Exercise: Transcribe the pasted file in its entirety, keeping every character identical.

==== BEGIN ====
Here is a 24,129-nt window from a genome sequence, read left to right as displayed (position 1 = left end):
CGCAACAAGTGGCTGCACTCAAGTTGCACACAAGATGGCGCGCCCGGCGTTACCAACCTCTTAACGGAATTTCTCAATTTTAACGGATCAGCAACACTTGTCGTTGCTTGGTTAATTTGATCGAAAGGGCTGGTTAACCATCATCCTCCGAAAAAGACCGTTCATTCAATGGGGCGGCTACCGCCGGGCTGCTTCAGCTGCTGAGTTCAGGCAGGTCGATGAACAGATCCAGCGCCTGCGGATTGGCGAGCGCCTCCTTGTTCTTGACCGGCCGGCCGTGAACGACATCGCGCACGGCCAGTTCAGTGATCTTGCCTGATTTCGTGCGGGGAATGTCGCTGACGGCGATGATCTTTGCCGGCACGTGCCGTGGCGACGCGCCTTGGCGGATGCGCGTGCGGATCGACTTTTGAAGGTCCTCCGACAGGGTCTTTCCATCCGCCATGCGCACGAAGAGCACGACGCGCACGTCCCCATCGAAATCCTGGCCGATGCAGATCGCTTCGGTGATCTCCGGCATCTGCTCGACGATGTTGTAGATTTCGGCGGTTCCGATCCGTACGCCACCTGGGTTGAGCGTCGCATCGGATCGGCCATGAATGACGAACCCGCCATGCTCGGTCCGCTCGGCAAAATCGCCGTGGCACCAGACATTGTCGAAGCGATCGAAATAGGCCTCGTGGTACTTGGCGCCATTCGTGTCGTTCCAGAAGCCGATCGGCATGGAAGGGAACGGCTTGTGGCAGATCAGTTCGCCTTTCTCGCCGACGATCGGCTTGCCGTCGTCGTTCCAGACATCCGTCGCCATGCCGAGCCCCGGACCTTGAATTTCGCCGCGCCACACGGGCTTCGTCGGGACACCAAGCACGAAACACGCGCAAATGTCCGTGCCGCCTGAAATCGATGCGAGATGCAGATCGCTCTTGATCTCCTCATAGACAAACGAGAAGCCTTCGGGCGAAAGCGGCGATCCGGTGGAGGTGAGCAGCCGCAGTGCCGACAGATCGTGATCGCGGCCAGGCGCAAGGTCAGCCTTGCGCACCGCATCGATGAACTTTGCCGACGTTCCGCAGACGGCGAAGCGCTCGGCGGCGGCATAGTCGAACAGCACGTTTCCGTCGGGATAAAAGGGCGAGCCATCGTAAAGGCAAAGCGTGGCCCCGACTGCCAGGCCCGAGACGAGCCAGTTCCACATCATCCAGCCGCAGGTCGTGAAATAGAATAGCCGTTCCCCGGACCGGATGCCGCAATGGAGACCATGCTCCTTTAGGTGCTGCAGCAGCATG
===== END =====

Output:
Here is a 24,129-nt window from a genome sequence, read left to right as displayed (position 1 = left end):
CGCAACAAGTGGCTGCACTCAAGTTGCACACAAGATGGCGCGCCCGGCGTTACCAACCTCTTAACGGAATTTCTCAATTTTAACGGATCAGCAACACTTGTCGTTGCTTGGTTAATTTGATCGAAAGGGCTGGTTAACCATCATCCTCCGAAAAAGACCGTTCATTCAATGGGGCGGCTACCGCCGGGCTGCTTCAGCTGCTGAGTTCAGGCAGGTCGATGAACAGATCCAGCGCCTGCGGATTGGCGAGCGCCTCCTTGTTCTTGACCGGCCGGCCGTGAACGACATCGCGCACGGCCAGTTCAGTGATCTTGCCTGATTTCGTGCGGGGAATGTCGCTGACGGCGATGATCTTTGCCGGCACGTGCCGTGGCGACGCGCCTTGGCGGATGCGCGTGCGGATCGACTTTTGAAGGTCCTCCGACAGGGTCTTTCCATCCGCCATGCGCACGAAGAGCACGACGCGCACGTCCCCATCGAAATCCTGGCCGATGCAGATCGCTTCGGTGATCTCCGGCATCTGCTCGACGATGTTGTAGATTTCGGCGGTTCCGATCCGTACGCCACCTGGGTTGAGCGTCGCATCGGATCGGCCATGAATGACGAACCCGCCATGCTCGGTCCGCTCGGCAAAATCGCCGTGGCACCAGACATTGTCGAAGCGATCGAAATAGGCCTCGTGGTACTTGGCGCCATTCGTGTCGTTCCAGAAGCCGATCGGCATGGAAGGGAACGGCTTGTGGCAGATCAGTTCGCCTTTCTCGCCGACGATCGGCTTGCCGTCGTCGTTCCAGACATCCGTCGCCATGCCGAGCCCCGGACCTTGAATTTCGCCGCGCCACACGGGCTTCGTCGGGACACCAAGCACGAAACACGCGCAAATGTCCGTGCCGCCTGAAATCGATGCGAGATGCAGATCGCTCTTGATCTCCTCATAGACAAACGAGAAGCCTTCGGGCGAAAGCGGCGATCCGGTGGAGGTGAGCAGCCGCAGTGCCGACAGATCGTGATCGCGGCCAGGCGCAAGGTCAGCCTTGCGCACCGCATCGATGAACTTTGCCGACGTTCCGCAGACGGCGAAGCGCTCGGCGGCGGCATAGTCGAACAGCACGTTTCCGTCGGGATAAAAGGGCGAGCCATCGTAAAGGCAAAGCGTGGCCCCGACTGCCAGGCCCGAGACGAGCCAGTTCCACATCATCCAGCCGCAGGTCGTGAAATAGAATAGCCGTTCCCCGGACCGGATGCCGCAATGGAGACCATGCTCCTTTAGGTGCTGCAGCAGCATG